Why adding the letter ‘y’ is so funny

Hot dogy anyone? ūüôā ¬© Ricky Yates

Right from the beginning of my time spent living and working in the Czech Republic, one of the things that has constantly amused me, is seeing an English word on a shop, an advertising hoarding, or in a menu, with the letter ‘y’ added to the end of the word. For example – a sports shop advertising that it sells ‘Snowboardy’ and ‘Skateboardy’.

There is a simple explanation as to why this occurs ‚Äď adding the letter ‘y’ to the end of a noun, is the most common way in Czech, to make a word plural. It is the virtual equivalent of adding the letter ‘s’ in English, so that ‘snowboard’, becomes ‘snowboards’.

However, very few of even the most fluent English-speaking Czechs, understand why ‘snowboardy’ and ‘skateboardy’ . . . → Read More: Why adding the letter ‘y’ is so funny

Last Sunday evening in Dresden

The River Elbe in Dresden with the Frauenkirche beyond © Ricky Yates

Last Sunday evening, one week later than usual, I officiated at the English-language Anglican Service of Evening Prayer, hosted by the Frauenkirche in Dresden. At the beginning of the service, I welcomed all those attending, explained who I am, and then made three announcements.

The first was to apologise that, once more, my troublesome front crown, having managed to stay in place for the three previous months, had again become loose and then fallen out on Sunday morning. Besides making me look goofy, this also meant that speaking publicly was difficult as numerous speech sounds are made by putting your tongue to your front teeth and it is therefore somewhat difficult to be articulate, if there is a big gap ūüôĀ

Secondly, I thanked everyone for attending, being very aware . . . → Read More: Last Sunday evening in Dresden

Getting over the ‘ov√°’

Advert for the new book by that drunk British author called J. K. Rowlingov√° ‚Äď ‘J. K. Rolling over’ ūüôā ¬© Ricky Yates

One of the complications of the Czech language, is that nouns have different endings according to their gender and the case being used. As consequence, nearly all Czech females, have a surname that is slightly different from, and longer than, the surname of their father or husband, from which it is derived. In most cases, this occurs by the addition of ‘ov√°’ onto the end of the male surname.

The obvious example to illustrate this point, is the now-retired, famous Czech tennis player Martina Navr√°tilov√°. Martina’s step-father, who married her mother when she was six, is Miroslav Navr√°til. She took his name and thus is Martina Navr√°tilov√°. There are some exceptions to this rule, which arise when the male surname ends in a . . . → Read More: Getting over the ‘ov√°’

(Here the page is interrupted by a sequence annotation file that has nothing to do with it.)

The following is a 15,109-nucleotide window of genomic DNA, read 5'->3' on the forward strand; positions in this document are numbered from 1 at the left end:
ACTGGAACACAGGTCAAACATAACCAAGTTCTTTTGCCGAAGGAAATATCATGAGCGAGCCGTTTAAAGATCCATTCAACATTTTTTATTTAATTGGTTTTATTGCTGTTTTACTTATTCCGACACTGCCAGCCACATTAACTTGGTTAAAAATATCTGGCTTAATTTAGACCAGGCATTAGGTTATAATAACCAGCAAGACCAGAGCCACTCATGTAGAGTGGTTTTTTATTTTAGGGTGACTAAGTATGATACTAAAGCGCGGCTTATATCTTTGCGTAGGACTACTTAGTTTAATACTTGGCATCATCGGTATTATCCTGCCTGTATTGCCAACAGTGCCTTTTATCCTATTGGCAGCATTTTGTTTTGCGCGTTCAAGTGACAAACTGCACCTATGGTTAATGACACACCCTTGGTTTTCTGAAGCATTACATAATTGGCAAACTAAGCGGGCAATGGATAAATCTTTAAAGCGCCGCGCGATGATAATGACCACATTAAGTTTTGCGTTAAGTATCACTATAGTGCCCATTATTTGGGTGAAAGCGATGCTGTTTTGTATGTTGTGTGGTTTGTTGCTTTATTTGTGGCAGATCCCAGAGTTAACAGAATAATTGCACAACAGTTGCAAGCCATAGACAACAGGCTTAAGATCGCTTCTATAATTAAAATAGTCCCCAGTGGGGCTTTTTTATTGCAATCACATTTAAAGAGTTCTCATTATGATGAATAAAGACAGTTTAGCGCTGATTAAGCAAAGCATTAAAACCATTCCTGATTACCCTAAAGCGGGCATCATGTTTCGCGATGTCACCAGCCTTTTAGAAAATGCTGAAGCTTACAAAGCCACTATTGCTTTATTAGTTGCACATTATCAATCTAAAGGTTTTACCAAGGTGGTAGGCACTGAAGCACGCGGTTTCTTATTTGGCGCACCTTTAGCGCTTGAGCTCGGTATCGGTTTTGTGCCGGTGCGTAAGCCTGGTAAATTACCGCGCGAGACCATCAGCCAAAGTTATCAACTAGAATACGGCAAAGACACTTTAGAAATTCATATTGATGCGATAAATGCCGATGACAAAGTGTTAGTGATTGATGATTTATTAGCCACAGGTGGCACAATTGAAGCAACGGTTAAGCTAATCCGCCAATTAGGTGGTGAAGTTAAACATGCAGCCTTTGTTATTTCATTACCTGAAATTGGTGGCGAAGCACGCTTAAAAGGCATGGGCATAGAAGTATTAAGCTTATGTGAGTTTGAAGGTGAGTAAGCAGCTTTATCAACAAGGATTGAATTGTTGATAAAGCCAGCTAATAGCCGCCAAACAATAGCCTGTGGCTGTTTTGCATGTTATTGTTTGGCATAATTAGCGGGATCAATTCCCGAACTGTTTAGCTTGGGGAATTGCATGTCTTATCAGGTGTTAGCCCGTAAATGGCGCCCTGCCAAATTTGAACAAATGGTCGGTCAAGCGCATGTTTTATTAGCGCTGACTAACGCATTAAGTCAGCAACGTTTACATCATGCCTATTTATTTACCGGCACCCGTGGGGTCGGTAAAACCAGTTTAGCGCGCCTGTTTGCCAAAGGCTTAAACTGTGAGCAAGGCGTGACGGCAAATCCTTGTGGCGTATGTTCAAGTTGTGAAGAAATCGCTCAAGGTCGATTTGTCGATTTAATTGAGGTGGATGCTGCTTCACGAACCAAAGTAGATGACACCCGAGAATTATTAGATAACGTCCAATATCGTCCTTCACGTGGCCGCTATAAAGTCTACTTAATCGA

Liberec

Liberec Town Hall © Ricky Yates

The city of Liberec is situated 110 km north-east of Prague, quite close to the border of the Czech Republic with both Germany and Poland. Known in German as Reichenberg, it lies within the former Sudetenland and had a majority German-speaking population until the vast majority were expelled in 1945-6, at the end of the Second World War.

We paid our first visit to Liberec on my day-off four weeks ago, Monday 8th October. The chief reason for our trip was to visit Liberec Zoo, which is home to a pair of rare White Bengal Tigers, who earlier this year, successfully produced three tiger cubs.

Liberec Zoo is located in a leafy suburb east of the city centre. It has the distinction of being the oldest zoo in the Czech Republic, having been founded in 1919, well before . . . → Read More: Liberec

How to be a successful expat

Enjoying Czech beer in Letna Beer Garden, Prague © Ricky Yates

Just over four years ago, on 19th September 2008, Sybille and I arrived in Prague to begin a new chapter in our life together ‚Äď a Brit and a German living as an expatriate married couple in the Czech Republic. This blog, which I started writing and publishing just over four months later, is as I state in, About me ‚Äď including two photos, ‘‚Ķ.my attempt to reflect on ministering to English-speakers from a variety of backgrounds and countries, and living as an expat myself in this fascinating city and country’.

As this fourth anniversary of our expatriate existence recently approached, I started reflecting on what makes for living successfully in another country that is not your own. This post is the result of those reflections, written out of our own personal experience . . . → Read More: How to be a successful expat